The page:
As the world observes World Chronic Myeloid Leukemia Day in September, leading medical experts emphasize the need of creating awareness about the condition, a relatively uncommon type of bone marrow and blood cancer. Chronic Myeloid Leukemia(CML) occurs with an incidence rate of 0.4 to 3.9 per 100,000 patientyears, which increases with age and has a slight male preponderance. It is a chronic disease in which patients must take lifelong treatment and hence, experts stress its appropriate management and adherence to treatment.
CML occurs due to spontaneous chromosome mutation which causes diseased white blood cells to build up in huge numbers, crowding out healthy blood cells and damaging the bone marrow.
Dr Sandeep Jasuja, HOD – Medical Oncology, Sawai Man Singh (SMS) Hospital, Jaipur says, “CML patients are often asymptomatic until the condition becomes severe. More than 50,000 individuals are diagnosed each year, and it has been noted that most of them are 50 years of age or older. Possible symptoms can include a feeling of fullness, unexpected weight loss, abnormal enlargement of the spleen, and fatigue. We have observed that if CML is detected early, 80–90% of the disease’s progression can be stopped. Patients need to understand that CML is not contagious and with modern innovative treatment options, patients have been seen to have a normal life.”
He further added, “A complete blood count (CBC) with peripheral blood smear can be done to understand the number of white blood cells, red blood cells, and platelets and their characteristics. Effective treatment adherence and commitment to treatment can prevent CML from returning after remission.”
*Dr Rayaz Ahmed, Senior Consultant, Department of Hemato-Oncology & Bone Marrow Transplant, Rajiv Gandhi Cancer Institute*mentioned, “CML patientsoften do not showcase any signs and symptoms until the condition becomes severe. However, CML can be diagnosed with a blood test wherein an abnormal white blood cell count might be an indicative sign of the condition. This is followed by a physical exam and bone marrow test. Some of the symptoms, if they do occur, may include fatigue, loss of appetite, weight loss, and easy bleeding. Symptoms of CML typically develop gradually and only in a tiny percentage of people does this transform into an aggressive form of severe leukemia with more severe symptoms. Patients need to bear in mind that CML is not a deadly condition and with modern innovative treatment options, patients have been seen to have a normal life expectancy.”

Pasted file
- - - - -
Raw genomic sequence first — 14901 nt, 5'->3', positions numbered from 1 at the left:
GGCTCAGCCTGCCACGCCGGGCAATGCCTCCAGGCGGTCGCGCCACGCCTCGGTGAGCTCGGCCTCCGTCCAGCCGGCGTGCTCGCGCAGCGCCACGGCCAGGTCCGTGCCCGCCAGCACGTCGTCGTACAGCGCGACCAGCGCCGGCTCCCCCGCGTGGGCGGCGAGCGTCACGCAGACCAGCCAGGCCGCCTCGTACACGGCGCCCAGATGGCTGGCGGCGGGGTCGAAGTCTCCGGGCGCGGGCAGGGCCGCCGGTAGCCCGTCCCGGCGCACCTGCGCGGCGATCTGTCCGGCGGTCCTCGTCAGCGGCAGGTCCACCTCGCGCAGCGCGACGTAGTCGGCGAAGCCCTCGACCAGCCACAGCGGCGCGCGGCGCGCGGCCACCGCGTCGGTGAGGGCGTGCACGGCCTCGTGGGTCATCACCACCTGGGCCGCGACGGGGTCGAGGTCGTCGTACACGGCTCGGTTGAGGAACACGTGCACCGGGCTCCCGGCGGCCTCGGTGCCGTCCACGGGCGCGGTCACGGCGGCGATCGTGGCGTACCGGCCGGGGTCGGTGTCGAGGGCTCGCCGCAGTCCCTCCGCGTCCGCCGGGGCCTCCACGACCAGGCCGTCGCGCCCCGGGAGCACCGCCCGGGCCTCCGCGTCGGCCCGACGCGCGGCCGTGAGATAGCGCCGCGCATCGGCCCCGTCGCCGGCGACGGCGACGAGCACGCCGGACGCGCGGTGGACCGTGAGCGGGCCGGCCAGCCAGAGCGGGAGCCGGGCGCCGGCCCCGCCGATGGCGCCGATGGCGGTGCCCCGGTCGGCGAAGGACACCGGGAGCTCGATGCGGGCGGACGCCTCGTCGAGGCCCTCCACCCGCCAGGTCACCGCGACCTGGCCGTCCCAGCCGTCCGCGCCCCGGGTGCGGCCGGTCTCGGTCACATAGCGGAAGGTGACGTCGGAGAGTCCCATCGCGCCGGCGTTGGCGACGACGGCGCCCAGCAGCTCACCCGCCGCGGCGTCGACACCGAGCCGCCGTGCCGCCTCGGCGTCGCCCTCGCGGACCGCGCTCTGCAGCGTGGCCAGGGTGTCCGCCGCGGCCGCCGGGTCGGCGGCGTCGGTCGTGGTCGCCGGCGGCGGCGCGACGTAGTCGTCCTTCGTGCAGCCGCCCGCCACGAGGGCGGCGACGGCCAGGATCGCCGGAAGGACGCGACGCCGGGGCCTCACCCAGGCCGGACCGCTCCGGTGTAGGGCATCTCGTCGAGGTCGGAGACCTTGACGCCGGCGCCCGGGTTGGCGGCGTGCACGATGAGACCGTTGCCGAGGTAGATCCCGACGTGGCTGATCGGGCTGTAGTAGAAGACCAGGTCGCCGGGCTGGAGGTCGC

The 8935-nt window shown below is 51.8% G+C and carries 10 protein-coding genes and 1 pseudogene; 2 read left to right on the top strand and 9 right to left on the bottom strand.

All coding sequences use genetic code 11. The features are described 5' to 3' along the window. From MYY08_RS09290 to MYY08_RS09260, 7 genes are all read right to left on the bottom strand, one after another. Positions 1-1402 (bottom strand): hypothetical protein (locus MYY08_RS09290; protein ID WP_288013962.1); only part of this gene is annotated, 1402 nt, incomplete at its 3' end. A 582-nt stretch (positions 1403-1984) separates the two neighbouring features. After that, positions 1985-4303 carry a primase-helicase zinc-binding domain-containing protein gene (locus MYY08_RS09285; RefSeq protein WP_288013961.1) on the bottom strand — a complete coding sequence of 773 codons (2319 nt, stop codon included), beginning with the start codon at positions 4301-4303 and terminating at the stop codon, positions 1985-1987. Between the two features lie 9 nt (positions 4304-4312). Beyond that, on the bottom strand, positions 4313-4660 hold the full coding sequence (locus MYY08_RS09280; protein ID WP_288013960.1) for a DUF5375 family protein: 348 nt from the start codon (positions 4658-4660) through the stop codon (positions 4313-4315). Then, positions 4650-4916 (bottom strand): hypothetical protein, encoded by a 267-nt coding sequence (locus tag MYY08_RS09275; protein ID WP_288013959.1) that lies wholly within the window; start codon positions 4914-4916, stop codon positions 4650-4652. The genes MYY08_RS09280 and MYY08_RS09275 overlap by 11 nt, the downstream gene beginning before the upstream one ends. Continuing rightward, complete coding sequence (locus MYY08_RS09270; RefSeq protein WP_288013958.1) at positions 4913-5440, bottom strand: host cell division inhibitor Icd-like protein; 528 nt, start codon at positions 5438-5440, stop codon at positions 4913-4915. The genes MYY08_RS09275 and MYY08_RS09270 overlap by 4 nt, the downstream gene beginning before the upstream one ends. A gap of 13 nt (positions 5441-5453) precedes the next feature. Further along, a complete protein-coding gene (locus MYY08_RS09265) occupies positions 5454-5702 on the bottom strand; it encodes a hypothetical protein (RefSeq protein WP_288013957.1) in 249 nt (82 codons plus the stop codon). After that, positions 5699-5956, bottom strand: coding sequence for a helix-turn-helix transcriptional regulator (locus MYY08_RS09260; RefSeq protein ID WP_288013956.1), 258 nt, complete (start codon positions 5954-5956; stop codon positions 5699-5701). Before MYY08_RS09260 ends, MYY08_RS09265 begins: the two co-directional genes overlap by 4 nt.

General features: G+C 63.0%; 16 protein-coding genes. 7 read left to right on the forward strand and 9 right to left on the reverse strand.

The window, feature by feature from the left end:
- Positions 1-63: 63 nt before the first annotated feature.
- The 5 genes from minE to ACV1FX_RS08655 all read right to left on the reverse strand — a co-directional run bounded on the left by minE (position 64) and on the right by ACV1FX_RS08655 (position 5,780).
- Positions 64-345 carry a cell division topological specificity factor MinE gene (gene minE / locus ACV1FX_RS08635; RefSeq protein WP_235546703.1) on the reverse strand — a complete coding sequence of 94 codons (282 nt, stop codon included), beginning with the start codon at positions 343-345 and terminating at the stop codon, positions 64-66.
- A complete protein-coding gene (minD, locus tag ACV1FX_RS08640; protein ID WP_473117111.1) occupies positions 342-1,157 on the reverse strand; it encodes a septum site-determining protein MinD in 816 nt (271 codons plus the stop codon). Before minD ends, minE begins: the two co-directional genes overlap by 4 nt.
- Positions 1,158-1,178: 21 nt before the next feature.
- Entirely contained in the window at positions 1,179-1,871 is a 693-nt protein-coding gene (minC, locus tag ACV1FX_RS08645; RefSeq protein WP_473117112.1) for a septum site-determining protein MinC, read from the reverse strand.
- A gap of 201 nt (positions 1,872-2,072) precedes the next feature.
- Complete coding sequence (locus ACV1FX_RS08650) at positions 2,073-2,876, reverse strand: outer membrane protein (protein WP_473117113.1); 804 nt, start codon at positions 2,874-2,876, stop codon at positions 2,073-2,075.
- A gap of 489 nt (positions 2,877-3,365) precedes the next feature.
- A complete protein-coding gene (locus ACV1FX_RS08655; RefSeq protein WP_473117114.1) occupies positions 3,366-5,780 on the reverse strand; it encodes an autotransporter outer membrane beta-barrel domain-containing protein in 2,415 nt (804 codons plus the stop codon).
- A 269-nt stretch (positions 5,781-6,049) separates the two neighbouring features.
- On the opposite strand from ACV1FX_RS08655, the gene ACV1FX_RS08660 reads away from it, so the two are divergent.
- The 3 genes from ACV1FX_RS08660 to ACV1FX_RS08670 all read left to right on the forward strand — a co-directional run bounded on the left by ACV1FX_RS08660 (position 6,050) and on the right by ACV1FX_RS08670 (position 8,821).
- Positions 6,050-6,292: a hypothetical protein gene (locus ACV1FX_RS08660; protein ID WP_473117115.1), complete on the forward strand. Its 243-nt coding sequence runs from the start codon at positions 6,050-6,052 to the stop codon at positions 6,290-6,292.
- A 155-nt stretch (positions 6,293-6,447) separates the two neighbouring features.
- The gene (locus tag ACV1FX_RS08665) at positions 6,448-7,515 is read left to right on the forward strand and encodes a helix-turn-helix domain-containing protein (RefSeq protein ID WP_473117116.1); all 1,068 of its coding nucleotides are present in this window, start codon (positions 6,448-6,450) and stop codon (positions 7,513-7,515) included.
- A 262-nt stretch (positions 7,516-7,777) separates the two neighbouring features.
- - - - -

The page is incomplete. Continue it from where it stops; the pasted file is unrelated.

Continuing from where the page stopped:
For CML, regular monitoring and adherence to treatment are essential. According to Dr Ahmed,CML is effectively manageable through consistent treatment. A lack of adherence to treatment protocols can make the condition severe. Therefore, it is recommended that patients continue to take medication as prescribed by their healthcare professional. Tyrosine kinase inhibitors (TKIs) are the initial treatment of choice for most people with CML and more than two-thirds of patients achieve long-term control of the disease with this.”
While CML is caused by a genetic mutation in the stem cells, its exact cause is not known. The condition is not hereditary and cannot be passed on to future generations.